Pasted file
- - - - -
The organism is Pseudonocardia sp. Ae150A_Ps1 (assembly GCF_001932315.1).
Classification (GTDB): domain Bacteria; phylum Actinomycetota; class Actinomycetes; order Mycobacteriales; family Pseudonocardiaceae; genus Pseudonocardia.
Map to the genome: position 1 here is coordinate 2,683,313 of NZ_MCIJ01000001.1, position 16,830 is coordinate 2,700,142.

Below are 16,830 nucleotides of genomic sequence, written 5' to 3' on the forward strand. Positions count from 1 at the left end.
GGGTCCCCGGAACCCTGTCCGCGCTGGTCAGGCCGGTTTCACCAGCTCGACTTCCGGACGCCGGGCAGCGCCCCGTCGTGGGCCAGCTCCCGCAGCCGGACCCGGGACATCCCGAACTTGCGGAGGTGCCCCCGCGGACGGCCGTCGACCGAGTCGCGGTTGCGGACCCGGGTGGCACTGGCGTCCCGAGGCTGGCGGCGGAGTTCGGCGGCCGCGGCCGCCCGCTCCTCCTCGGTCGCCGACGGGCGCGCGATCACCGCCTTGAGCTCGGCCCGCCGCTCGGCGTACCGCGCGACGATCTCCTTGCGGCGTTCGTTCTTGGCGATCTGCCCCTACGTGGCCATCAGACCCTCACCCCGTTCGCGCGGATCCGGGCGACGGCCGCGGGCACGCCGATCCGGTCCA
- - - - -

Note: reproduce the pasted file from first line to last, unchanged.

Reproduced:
The organism is Pseudonocardia sp. Ae150A_Ps1 (assembly GCF_001932315.1).
Classification (GTDB): domain Bacteria; phylum Actinomycetota; class Actinomycetes; order Mycobacteriales; family Pseudonocardiaceae; genus Pseudonocardia.
Map to the genome: position 1 here is coordinate 2,683,313 of NZ_MCIJ01000001.1, position 16,830 is coordinate 2,700,142.

Below are 16,830 nucleotides of genomic sequence, written 5' to 3' on the forward strand. Positions count from 1 at the left end.
GGGTCCCCGGAACCCTGTCCGCGCTGGTCAGGCCGGTTTCACCAGCTCGACTTCCGGACGCCGGGCAGCGCCCCGTCGTGGGCCAGCTCCCGCAGCCGGACCCGGGACATCCCGAACTTGCGGAGGTGCCCCCGCGGACGGCCGTCGACCGAGTCGCGGTTGCGGACCCGGGTGGCACTGGCGTCCCGAGGCTGGCGGCGGAGTTCGGCGGCCGCGGCCGCCCGCTCCTCCTCGGTCGCCGACGGGCGCGCGATCACCGCCTTGAGCTCGGCCCGCCGCTCGGCGTACCGCGCGACGATCTCCTTGCGGCGTTCGTTCTTGGCGATCTGCCCCTACGTGGCCATCAGACCCTCACCCCGTTCGCGCGGATCCGGGCGACGGCCGCGGGCACGCCGATCCGGTCCA